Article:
Police probing week’s third apparent hate crime targeting Palestinian village
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Police probing week’s third apparent hate crime targeting Palestinian village

Residents of al-Mughayyir in central West Bank wake up to find tires of eight cars slashed and Hebrew hate slogans spray-painted on walls nearby

Jacob Magid is the settlements correspondent for The Times of Israel.

A tire slashed in an apparent hate crime attack in the Palestinian village of al-Mughayyir on July 30, 2018. (Israel Police)
A tire slashed in an apparent hate crime attack in the Palestinian village of al-Mughayyir on July 30, 2018. (Israel Police)

Police were investigating an apparent hate crime attack in the central West Bank Palestinian village of al-Mughayyir, where residents woke up Monday morning to find the tires of eight cars slashed and Hebrew slogans, including one that said “God is king,” spray-painted on the walls of buildings nearby.

The town’s mayor told Palestinian media that in addition to the property damage, the Israelis who perpetrated the crime had also attacked a group of dairy farmers and sheepherds on their way out of the village.

A police spokewoman said she was unaware of the assault claims, but would look into them.

Monday’s attack was the third apparent hate crime targeting a West Bank Palestinian village in less than a week.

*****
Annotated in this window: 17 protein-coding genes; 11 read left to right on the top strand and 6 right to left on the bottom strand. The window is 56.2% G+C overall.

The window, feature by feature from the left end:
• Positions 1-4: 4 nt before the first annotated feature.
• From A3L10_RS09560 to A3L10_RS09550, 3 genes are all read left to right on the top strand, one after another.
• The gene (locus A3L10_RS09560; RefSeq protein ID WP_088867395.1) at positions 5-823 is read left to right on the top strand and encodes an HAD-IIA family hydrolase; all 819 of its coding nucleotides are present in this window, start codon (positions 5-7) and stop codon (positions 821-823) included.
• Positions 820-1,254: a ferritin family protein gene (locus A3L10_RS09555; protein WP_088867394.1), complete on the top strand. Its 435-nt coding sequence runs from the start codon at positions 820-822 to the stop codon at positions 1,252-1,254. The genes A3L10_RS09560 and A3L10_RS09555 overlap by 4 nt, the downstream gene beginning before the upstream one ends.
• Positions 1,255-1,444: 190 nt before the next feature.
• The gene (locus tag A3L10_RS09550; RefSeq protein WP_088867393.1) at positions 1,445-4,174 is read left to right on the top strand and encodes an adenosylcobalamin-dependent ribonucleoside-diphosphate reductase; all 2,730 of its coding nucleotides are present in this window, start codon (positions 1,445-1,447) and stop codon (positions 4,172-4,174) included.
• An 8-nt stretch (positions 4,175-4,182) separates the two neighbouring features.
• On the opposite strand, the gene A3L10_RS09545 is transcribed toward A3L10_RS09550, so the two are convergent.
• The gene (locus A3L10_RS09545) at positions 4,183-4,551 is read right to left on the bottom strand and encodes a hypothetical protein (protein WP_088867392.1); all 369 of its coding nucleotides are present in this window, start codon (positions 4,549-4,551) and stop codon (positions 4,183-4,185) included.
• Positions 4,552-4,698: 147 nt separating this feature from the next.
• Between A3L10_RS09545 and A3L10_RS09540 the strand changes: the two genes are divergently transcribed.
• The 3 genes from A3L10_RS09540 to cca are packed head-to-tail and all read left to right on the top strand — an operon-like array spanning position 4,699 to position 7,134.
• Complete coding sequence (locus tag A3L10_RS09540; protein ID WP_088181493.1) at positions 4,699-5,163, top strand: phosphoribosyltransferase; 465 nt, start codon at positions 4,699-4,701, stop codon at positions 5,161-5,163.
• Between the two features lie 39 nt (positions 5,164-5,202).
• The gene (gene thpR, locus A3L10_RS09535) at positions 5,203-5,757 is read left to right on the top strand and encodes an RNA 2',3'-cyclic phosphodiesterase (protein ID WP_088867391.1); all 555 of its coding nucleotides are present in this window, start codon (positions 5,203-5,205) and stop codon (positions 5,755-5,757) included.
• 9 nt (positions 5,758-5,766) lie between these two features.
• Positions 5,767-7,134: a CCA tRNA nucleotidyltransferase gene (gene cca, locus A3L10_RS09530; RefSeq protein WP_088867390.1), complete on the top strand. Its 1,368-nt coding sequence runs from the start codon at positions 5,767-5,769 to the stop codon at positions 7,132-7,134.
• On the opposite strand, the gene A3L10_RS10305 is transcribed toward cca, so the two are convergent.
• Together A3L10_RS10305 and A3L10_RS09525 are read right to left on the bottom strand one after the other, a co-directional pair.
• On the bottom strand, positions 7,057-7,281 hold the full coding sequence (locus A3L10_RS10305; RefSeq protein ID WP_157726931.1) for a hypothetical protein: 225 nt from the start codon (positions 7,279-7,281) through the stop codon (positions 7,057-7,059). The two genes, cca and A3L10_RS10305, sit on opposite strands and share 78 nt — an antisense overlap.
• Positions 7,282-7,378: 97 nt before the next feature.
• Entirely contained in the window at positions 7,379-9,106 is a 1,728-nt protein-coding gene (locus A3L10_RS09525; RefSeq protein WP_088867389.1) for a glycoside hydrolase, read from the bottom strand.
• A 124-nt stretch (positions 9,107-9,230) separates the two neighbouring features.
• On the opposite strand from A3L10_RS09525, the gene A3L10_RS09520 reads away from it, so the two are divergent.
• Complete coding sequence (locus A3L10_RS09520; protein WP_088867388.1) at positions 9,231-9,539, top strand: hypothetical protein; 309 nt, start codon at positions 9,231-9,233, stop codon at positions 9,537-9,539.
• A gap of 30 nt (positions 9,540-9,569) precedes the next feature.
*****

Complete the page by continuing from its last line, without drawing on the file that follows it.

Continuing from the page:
On Saturday, residents of the northern West Bank village of Immatin accused settlers from the nearby outpost of Havat Gilad of torching 150 dunams (37 acres) of their land. When the Palestinians arrived at the scene to extinguish the fire, they said, armed Israelis were waiting for them and would not let them go by to put out the blaze.

For their part, residents of the northern West Bank settlement of Yitzhar claimed that Palestinians from nearby Burin had sparked fires in fields adjacent to the Israeli hilltop community the day before.

Police were unaware of either of the two alleged arson attacks.

And last Friday, police opened a probe into a pair of homes that were ransacked in the central West Bank village of Jalud.

Settlers from Havat Gilad block Palestinians from the village of Immatin from putting out a fire in their fields on July 28, 2018. (Yesh Din)

Palestinian locals accused settlers of carrying out the attack, claiming to have seen a group of Israelis retreat to the outpost of Esh Kodesh shortly after they arrived at the scene to discover the damages.

One of the targeted homes had been torched and another was torn apart with the flooring pulled off, windows cracked and a bathroom looted.

Police have opened probes into dozens of hate crime attacks believed to have been perpetrated by Israeli settlers in recent months. While a number of arrests have been made, the only suspects that had been behind bars for the crimes were released last week without any charges filed.

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